Every day we hear about national security or computer security. Airport security has become a traditional way of life. We have alarms on our houses so that our home can be secure. Job security has been in the forefront as many struggle with joblessness. The security of our schools has become a new important concern for parents.
Security is a big deal to us in our lives. We talk openly about security. We share without reservation our feelings towards issues involving security. Being secure describes an outcome that all of us desire in our lives.
What’s fascinating to me is that it is the opposite of security — insecurity — that is the much more powerful force in our lives. It is rare I hear anyone ever talk about insecurity. I don’t read about it anywhere.
I describe it as being powerful because it changes or limits or inhibits our behavior greatly when it is present. Insecurity being described as powerful is laughable for it is not something we wish to have present in our lives.
Insecurity is another “silent killer” that steals our chance of becoming everything that we can be. It pushes us away from things that would truly benefit us in our lives. It stops us from trying. It stops us from sharing. It stops us from believing in our abilities.
Insecurity lives only within us and cannot be found “outside” of us.
We never see or understand our insecurities yet they hover around us, following us like a shadow that we can never escape when on a sunny beach in the late afternoon. Never being able to tell someone else that I feel insecure makes us powerless to stand up to the destruction it causes in our lives.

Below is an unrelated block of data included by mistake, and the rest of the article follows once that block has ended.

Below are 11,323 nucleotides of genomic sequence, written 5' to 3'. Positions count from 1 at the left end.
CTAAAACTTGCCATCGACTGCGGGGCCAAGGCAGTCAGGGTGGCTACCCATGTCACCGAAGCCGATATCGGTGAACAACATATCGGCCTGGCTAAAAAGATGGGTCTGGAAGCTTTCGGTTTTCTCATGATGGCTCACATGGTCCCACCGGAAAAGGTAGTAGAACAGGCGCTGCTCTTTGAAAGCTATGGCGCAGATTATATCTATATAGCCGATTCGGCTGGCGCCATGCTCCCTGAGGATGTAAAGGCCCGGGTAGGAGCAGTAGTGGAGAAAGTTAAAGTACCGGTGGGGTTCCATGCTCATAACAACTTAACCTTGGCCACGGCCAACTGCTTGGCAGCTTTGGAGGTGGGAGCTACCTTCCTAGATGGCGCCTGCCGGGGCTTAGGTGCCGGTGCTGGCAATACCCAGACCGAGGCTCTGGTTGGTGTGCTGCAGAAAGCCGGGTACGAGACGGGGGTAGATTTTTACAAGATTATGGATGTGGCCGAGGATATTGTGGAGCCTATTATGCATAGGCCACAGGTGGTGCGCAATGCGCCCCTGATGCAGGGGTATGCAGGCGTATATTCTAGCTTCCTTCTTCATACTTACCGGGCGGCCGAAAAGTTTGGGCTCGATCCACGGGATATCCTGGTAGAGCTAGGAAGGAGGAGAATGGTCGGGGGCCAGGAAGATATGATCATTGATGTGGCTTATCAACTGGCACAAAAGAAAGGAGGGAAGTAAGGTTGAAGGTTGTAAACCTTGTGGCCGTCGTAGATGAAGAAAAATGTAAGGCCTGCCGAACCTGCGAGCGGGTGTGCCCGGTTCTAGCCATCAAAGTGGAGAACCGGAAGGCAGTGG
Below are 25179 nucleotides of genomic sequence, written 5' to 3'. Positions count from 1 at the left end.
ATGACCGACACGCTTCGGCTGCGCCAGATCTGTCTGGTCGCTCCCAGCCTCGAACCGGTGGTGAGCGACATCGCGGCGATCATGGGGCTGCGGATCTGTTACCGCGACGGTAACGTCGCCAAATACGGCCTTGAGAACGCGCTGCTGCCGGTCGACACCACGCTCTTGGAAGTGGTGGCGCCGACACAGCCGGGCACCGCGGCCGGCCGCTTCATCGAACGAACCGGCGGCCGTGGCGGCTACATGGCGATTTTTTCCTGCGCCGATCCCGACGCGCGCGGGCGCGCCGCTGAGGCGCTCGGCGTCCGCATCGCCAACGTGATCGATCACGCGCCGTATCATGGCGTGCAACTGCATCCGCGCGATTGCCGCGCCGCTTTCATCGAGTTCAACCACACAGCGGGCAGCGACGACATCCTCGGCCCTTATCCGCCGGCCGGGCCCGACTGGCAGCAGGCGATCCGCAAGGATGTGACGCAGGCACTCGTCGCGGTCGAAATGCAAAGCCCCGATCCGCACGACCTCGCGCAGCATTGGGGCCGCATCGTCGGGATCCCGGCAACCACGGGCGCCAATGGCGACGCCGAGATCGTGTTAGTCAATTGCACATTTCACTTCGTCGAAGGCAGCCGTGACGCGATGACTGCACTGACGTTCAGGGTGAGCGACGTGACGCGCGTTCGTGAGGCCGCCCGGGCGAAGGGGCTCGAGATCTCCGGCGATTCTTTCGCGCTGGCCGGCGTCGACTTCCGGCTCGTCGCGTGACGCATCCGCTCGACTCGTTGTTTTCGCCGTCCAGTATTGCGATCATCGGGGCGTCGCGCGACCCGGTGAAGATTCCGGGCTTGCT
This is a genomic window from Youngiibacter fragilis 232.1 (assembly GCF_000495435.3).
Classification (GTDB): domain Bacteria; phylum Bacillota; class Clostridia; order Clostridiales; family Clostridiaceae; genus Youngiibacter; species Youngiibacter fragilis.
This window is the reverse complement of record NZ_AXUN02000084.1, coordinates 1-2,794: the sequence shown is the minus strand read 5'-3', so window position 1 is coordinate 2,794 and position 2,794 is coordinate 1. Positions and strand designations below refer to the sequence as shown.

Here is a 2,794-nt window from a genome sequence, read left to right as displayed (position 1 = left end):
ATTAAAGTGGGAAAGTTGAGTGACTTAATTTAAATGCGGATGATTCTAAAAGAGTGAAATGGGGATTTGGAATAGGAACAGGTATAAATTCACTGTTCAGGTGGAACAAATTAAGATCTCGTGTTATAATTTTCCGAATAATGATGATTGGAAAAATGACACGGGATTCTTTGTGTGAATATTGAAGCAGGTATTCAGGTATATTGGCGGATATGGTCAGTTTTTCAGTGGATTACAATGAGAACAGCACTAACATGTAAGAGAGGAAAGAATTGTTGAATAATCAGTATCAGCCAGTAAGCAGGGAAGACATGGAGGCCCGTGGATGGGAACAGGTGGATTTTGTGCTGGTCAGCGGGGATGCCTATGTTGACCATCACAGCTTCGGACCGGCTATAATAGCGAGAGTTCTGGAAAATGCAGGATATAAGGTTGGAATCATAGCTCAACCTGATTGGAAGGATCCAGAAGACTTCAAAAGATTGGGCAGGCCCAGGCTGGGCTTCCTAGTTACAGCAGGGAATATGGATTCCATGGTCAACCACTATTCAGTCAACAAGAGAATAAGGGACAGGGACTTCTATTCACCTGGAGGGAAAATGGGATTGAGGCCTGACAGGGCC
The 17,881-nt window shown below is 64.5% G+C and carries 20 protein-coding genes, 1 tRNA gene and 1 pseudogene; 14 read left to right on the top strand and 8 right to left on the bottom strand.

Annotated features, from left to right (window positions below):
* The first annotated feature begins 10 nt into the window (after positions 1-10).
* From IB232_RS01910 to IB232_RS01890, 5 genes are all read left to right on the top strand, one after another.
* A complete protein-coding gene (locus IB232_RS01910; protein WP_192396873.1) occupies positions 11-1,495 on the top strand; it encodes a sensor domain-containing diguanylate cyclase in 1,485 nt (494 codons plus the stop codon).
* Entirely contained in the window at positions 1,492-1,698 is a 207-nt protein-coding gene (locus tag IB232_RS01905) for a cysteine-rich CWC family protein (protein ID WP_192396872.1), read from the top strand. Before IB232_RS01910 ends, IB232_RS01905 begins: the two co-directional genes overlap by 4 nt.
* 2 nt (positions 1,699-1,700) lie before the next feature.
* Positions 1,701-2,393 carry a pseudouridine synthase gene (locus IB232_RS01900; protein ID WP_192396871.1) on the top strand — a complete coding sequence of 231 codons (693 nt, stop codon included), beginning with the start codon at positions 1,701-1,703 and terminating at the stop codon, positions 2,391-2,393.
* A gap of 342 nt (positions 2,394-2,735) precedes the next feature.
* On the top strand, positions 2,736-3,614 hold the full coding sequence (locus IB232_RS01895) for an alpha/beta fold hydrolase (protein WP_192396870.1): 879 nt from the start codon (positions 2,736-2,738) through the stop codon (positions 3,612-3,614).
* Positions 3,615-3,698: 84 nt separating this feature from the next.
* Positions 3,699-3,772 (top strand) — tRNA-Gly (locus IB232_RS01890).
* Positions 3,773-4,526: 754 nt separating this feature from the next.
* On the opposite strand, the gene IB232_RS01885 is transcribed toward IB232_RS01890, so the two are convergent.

Insecurity makes us settle for much less. Insecurity hides from us the many possibilities we could experience, enjoy, and learn from because it whispers in our ear that “we can’t” or that we don’t deserve something different or better.
We resort to fancy clothes, new cars, big houses, and buying stuff to tell the world (and sadly ourselves) that we are not insecure. That we belong. That we understand who we are. When we are very insecure we look around us and see what we have and find little use for a mirror to help us see who we really are.
It’s interesting that I find, sometimes, that the largest voice in the room, the person with the strongest opinions, the person with the most jewelry, or the person who outwardly seems to exemplify strength as being a person who is most insecure.
A person with a strong insecurity comes across with a great arrogance about them that only time and life will temper with difficulties.
Arrogance is extreme insecurity.
The irony of all of this is that as we confront and share openly our insecurities with others so that we can learn and be helped along the way, we become empowered and secure within ourselves. Insecurity can lead to strength but only after we become aware of them enough to be able to share them with others.
I’ve learned it’s much easier to simply be yourself, to listen with love, and to share with humility both our strengths and our weakness so that together we can continue to learn from each other.
Simply look up at your insecurities and smile telling them that it’s ok that “they are here” knowing well that engaging life around you will make them disappear “right before your very own eyes”!